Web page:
My grandfather dropped out of school when he was in third grade, the sudden death of his father the driving force behind him having to abandon a formal education to go to work. By necessity my grandfather became a skilled laborer and eventually a well-to-do meat-packer; and no doubt his business success had to do with a commitment to self-education. He was an avid and voracious reader, which made him a well-rounded individual. He lived to be 97 years old, and right up till the end he could do the Sunday crossword puzzle in The New York Times in less time than I could replace the spark plug on my lawnmower.
I, in short, am not a well-rounded individual.
I may have graduated from Vanderbilt University, a (#humblebrag) top 20 school according to the U.S. News and World Report, but I’m about as handy around the house as a blind man with 10 thumbs. I recognize this failing and always have. I don’t disdain hard work, and have held my share of blue-collar jobs, including as a lawn-maintenance worker at a retirement community and a dishwasher at several restaurants. Give me a shovel and ask me to dig? No problem. Show me a steaming car engine and ask me for a diagnosis? No idea.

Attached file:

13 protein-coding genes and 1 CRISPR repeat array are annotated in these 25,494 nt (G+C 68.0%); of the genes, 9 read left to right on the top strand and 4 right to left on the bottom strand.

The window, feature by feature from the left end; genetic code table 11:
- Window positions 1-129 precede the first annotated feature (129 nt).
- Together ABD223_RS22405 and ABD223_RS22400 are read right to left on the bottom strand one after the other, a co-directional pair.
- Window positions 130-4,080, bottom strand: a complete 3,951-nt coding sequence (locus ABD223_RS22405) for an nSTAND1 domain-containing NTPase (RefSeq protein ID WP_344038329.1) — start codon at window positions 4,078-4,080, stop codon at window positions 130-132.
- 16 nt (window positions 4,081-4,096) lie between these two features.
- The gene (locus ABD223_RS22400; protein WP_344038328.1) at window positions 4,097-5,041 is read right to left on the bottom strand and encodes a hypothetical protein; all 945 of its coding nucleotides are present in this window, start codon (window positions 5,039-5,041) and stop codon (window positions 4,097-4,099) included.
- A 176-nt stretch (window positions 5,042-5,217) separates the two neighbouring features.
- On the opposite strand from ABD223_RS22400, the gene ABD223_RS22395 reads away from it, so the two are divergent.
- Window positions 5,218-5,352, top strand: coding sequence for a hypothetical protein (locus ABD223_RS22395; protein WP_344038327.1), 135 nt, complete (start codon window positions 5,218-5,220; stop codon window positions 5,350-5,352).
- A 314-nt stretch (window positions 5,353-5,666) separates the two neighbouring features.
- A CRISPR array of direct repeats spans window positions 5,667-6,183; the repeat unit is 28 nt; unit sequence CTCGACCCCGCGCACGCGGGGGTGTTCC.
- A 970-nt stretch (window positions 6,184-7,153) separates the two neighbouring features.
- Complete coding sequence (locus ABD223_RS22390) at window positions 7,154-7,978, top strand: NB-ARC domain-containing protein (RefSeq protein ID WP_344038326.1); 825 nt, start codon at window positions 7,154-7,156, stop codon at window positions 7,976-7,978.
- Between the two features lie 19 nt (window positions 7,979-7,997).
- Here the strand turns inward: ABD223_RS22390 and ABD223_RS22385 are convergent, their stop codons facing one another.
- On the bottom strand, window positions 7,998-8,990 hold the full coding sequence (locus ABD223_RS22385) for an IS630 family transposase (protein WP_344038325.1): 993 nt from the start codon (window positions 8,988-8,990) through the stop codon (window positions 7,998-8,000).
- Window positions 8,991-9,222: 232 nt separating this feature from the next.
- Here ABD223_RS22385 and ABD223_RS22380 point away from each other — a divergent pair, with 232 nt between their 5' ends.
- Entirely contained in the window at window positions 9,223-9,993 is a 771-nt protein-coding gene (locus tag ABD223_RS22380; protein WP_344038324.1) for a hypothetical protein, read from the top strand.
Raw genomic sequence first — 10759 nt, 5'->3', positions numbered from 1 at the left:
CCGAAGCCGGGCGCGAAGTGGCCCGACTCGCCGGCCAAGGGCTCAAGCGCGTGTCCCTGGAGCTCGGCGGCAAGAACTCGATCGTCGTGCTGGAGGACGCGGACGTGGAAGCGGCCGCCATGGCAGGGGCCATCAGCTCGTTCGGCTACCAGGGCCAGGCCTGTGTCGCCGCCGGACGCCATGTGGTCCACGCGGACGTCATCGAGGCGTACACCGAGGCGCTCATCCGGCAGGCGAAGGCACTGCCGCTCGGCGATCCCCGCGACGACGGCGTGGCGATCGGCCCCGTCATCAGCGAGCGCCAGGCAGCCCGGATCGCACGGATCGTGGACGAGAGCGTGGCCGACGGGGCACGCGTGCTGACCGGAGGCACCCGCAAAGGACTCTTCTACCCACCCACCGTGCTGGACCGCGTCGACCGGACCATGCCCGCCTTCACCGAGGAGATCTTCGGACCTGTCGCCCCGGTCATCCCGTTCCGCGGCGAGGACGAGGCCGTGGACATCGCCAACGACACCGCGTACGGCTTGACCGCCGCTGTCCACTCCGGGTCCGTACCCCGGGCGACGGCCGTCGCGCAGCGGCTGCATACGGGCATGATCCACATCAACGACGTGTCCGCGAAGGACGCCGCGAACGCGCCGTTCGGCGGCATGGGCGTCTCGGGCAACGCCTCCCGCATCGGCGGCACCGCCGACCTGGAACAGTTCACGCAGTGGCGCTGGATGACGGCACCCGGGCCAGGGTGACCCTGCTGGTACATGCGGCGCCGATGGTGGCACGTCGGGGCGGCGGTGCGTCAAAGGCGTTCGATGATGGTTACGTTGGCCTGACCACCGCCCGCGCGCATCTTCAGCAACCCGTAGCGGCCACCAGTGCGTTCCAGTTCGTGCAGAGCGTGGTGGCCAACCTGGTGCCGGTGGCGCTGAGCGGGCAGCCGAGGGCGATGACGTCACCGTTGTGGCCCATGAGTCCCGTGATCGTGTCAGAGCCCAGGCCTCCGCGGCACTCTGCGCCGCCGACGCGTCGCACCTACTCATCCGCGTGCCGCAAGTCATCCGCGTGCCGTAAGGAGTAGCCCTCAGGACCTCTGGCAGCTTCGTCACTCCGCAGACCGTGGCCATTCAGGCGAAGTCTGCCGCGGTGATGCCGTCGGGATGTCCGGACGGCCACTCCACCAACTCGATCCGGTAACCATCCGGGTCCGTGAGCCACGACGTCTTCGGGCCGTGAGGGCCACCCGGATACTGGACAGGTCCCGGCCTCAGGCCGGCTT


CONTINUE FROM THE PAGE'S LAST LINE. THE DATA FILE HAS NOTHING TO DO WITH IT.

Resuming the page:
If I were unable to find work stringing together words, I’d have few reservations about turning to manual labor as a way to make ends meet. After all, I think I’d rather sweat than starve. Is that open-minded or merely practical?
Mike Rowe, host of “Dirty Jobs” on the Discovery Channel, thinks the United States as a whole doesn’t respect blue-collar workers. The emphasis on obtaining a “higher education” overlooks the need for society to be undergirded by a workforce that possesses practical, useful trades, he says. Rowe, who jokingly refers to himself as a social anthropologist of sorts in the video above, recently testified to Congress about the need to start a nationwide public relations campaign touting the need for blue-collar workers. He notes how odd it is that the country is suffering from both high unemployment and a labor shortage in certain sectors. Why aren’t there enough skilled welders in certain areas? In part, it probably has to do with people’s lack of respect for this profession. Why would you want to become a welder or possess some other blue-collar job? Well, as Judge Smails in “Caddyshack” put it so aptly, “The world needs ditch diggers, too.”